|Greg Mindel of Neighbor Baker photographed at his pop-up in Sutton Cellars on Thursday, February 21, 2013 in Dogpatch, San Francisco, CA.
Although it isn't that easy choosing from among the more than ten different selections available early this morning at Mindel's Thursdays-only pop-up at 22nd and Illinois in the space normally occupied by winemaker Carl Sutton and his Sutton Cellars.
Mindel's traditional croissant has garnered him much deserved praise and press for perhaps offering the only "authentic" croissant in SF but it is hard to pass up the bacon kimchi green onion croissant or the passion fruit, cocoa and almond brioche. In the end we do indeed select the traditional croissant but also three (or four or five) of his other creations.
We were thankful to have the treats to occupy us since a seemingly endless stream of customers came in as soon Mindel opened for business. In neighbor-like fashion, he seemed to know most of them -- shaking their hands and asking many of them if they wanted their usual or something new from the hand-written menu.
His genuine excitement at greeting each customer never flagged despite having baked all night as he does every night followed by early morning deliveries to such wholesale customers as Front Cafe, FourBarrel Coffee and SightGlass Coffee.
Many of the customers were from nearby businesses -- even pastry rock star Michael Recchiuti lined up and filled a pastry box full of goodies to take to his co-workers.
Although soft-spoken and modest, Mindel is exudes a quiet intensity when speaking about his plans for his year old business.
|Greg Mindell serves a customer at his pop-up in Dogpatch, San Francisco, CA on February 21, 2013.
Why do you do what you do?
I grew up in New York and in Florida and I started in the food business when I was 14 years old. My first job was in an Italian deli as a dishwasher and then I worked my way up to other jobs. The baker there was an old Navy guy who had lots of great stories. I learned so much from him and from all the other places I worked where there was always someone who took the time to share what they knew with me.
For many years I was an instructor at the San Francisco Baking Institute, among other places, and I heard people describe me as self-taught but really, even though I didn't have a formal culinary school education, I was taught but folks like these.
So I have this urge to give back what I've learned to the community -- to create a place where food and stories can be shared.
Besides teaching pastry, I also baked for other shops such as Tell Tale Preserve, Spruce and Tartine. I always had a goal to open my own shop. But I want to do it the right way and to me that means having as much start up capital as I can before I open a brick and mortar shop. My current catering and wholesale business in addition to holding pop-ups will help me get the majority of the capital I need.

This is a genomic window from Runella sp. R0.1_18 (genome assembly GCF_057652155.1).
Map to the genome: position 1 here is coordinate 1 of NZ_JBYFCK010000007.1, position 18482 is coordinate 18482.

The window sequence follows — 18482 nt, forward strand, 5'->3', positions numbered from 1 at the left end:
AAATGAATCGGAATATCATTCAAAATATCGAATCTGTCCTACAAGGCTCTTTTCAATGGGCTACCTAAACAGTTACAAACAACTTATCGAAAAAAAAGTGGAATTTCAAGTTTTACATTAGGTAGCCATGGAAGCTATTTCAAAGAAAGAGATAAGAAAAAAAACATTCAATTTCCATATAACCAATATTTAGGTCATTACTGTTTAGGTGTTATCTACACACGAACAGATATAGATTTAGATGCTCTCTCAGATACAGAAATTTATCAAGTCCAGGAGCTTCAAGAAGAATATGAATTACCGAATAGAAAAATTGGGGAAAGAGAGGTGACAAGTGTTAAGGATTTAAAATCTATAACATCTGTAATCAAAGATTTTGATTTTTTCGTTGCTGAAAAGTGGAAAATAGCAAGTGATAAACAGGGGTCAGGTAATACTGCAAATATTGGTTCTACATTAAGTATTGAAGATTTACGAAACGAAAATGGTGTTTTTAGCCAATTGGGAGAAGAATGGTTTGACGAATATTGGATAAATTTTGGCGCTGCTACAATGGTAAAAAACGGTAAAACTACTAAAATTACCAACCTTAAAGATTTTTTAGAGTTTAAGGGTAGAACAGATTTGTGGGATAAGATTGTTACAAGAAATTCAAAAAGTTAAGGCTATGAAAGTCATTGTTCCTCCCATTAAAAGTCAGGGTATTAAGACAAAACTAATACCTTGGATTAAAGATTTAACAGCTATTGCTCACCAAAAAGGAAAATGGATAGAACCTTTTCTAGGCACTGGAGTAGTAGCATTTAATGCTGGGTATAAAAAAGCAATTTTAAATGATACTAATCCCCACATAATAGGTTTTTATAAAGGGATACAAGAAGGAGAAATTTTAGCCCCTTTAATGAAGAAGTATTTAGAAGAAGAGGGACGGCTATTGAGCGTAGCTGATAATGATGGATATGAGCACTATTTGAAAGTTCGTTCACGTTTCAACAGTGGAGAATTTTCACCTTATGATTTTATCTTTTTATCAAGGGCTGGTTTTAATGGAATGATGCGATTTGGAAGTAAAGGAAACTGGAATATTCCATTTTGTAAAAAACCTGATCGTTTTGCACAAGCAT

Dogpatch is my first choice for my brick and mortar shop.
I like that Dogpatch still feels a bit like uncharted territory still -- there is still a bit of chaos in the neighborhood and I like that.
I also really like the mix of people in the neighborhood. My customers are PG&E workers, winemakers, caterers, technology folks, etc. and they all seem to appreciate what I have to offer.
And I grew up near the water so I like that Dogpatch is on the waterfront.
Who is another fascinating person you have met in Dogpatch?
I rent commercial kitchen space in this building from Jamieson Leadbetter, owner of Leadbetters Bakeshop. When Tell Tale Preserve ended up shutting down, Jamieson reached out to me and offered me his kitchen space. I appreciated his support and admire what he has done with his business.
Also, there is a guy, Paul, who is the original founder of International Pastries which is also in the American Industrial Building. Although he sold the company, he still works there and he so reminds me of some of my early teachers. He is a quiet character but has lots of great stories -- when he does speak you know you should listen!
What would you be doing if you weren't doing this?
When Tell Tale didn't work out, with my wife's blessing and much appreciated support, I took six months off and did a walkabout. I traveled, taught, baked and thought.
And running Neighbor is what I want do be doing. This industry is so inspiring and dynamic that you can really do so many things.
If I weren't working on this bakery then I would still be in the food business but probably in some academic way -- perhaps studying anthropology of food or culinary science.
And why name your new adventure, Neighbor?
While on my walkabout I thought a lot about names. I like that Neighbor means community and about being connected but not in an overly trendy or overly hyped way. The name is inclusive -- it can cross borders and include everyone.
Article written by Patricia Kline
Photographs by Scott R. Kline
|The barrel points the way to Neighbor bakery in Dogpatch, San Francisco, CA.